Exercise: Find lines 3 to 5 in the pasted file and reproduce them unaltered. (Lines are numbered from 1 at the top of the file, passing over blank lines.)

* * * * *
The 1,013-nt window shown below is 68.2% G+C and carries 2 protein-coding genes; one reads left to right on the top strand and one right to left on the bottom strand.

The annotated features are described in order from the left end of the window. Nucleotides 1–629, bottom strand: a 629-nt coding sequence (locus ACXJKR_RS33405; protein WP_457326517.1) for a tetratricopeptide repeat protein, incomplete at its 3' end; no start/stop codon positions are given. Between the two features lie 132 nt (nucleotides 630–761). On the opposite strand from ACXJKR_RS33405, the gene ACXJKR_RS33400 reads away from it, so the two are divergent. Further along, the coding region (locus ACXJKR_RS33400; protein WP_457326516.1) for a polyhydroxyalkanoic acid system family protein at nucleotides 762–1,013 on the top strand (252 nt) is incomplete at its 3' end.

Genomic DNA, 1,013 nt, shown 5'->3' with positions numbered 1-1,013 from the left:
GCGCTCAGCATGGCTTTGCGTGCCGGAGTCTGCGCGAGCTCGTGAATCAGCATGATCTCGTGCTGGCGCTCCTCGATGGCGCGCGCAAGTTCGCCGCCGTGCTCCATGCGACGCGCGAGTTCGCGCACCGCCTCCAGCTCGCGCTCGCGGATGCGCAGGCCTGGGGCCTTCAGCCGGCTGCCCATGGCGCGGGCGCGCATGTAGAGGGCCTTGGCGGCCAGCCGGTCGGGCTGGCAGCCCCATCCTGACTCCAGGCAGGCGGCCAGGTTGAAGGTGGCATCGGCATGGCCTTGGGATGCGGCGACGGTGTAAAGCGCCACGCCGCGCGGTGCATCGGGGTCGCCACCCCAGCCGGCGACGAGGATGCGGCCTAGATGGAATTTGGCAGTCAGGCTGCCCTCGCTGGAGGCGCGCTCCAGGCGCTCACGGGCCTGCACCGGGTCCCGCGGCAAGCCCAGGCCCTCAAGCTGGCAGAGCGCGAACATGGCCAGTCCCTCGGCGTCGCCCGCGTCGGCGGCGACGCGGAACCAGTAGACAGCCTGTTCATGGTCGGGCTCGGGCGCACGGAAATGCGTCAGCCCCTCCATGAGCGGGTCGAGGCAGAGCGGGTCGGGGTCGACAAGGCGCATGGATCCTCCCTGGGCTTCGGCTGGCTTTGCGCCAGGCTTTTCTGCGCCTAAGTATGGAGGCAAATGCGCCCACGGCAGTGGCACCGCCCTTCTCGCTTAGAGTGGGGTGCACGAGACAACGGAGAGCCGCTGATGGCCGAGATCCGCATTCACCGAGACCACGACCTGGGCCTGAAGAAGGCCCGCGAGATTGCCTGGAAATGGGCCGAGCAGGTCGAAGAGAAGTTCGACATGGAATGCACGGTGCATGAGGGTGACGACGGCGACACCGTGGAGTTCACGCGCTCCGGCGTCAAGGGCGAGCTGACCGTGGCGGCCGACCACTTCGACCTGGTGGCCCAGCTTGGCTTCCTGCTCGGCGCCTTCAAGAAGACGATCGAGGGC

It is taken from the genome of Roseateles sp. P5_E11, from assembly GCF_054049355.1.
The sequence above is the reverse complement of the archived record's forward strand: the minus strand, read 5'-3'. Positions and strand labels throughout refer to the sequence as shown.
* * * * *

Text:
Genomic DNA, 1,013 nt, shown 5'->3' with positions numbered 1-1,013 from the left:
GCGCTCAGCATGGCTTTGCGTGCCGGAGTCTGCGCGAGCTCGTGAATCAGCATGATCTCGTGCTGGCGCTCCTCGATGGCGCGCGCAAGTTCGCCGCCGTGCTCCATGCGACGCGCGAGTTCGCGCACCGCCTCCAGCTCGCGCTCGCGGATGCGCAGGCCTGGGGCCTTCAGCCGGCTGCCCATGGCGCGGGCGCGCATGTAGAGGGCCTTGGCGGCCAGCCGGTCGGGCTGGCAGCCCCATCCTGACTCCAGGCAGGCGGCCAGGTTGAAGGTGGCATCGGCATGGCCTTGGGATGCGGCGACGGTGTAAAGCGCCACGCCGCGCGGTGCATCGGGGTCGCCACCCCAGCCGGCGACGAGGATGCGGCCTAGATGGAATTTGGCAGTCAGGCTGCCCTCGCTGGAGGCGCGCTCCAGGCGCTCACGGGCCTGCACCGGGTCCCGCGGCAAGCCCAGGCCCTCAAGCTGGCAGAGCGCGAACATGGCCAGTCCCTCGGCGTCGCCCGCGTCGGCGGCGACGCGGAACCAGTAGACAGCCTGTTCATGGTCGGGCTCGGGCGCACGGAAATGCGTCAGCCCCTCCATGAGCGGGTCGAGGCAGAGCGGGTCGGGGTCGACAAGGCGCATGGATCCTCCCTGGGCTTCGGCTGGCTTTGCGCCAGGCTTTTCTGCGCCTAAGTATGGAGGCAAATGCGCCCACGGCAGTGGCACCGCCCTTCTCGCTTAGAGTGGGGTGCACGAGACAACGGAGAGCCGCTGATGGCCGAGATCCGCATTCACCGAGACCACGACCTGGGCCTGAAGAAGGCCCGCGAGATTGCCTGGAAATGGGCCGAGCAGGTCGAAGAGAAGTTCGACATGGAATGCACGGTGCATGAGGGTGACGACGGCGACACCGTGGAGTTCACGCGCTCCGGCGTCAAGGGCGAGCTGACCGTGGCGGCCGACCACTTCGACCTGGTGGCCCAGCTTGGCTTCCTGCTCGGCGCCTTCAAGAAGACGATCGAGGGC

It is taken from the genome of Roseateles sp. P5_E11, from assembly GCF_054049355.1.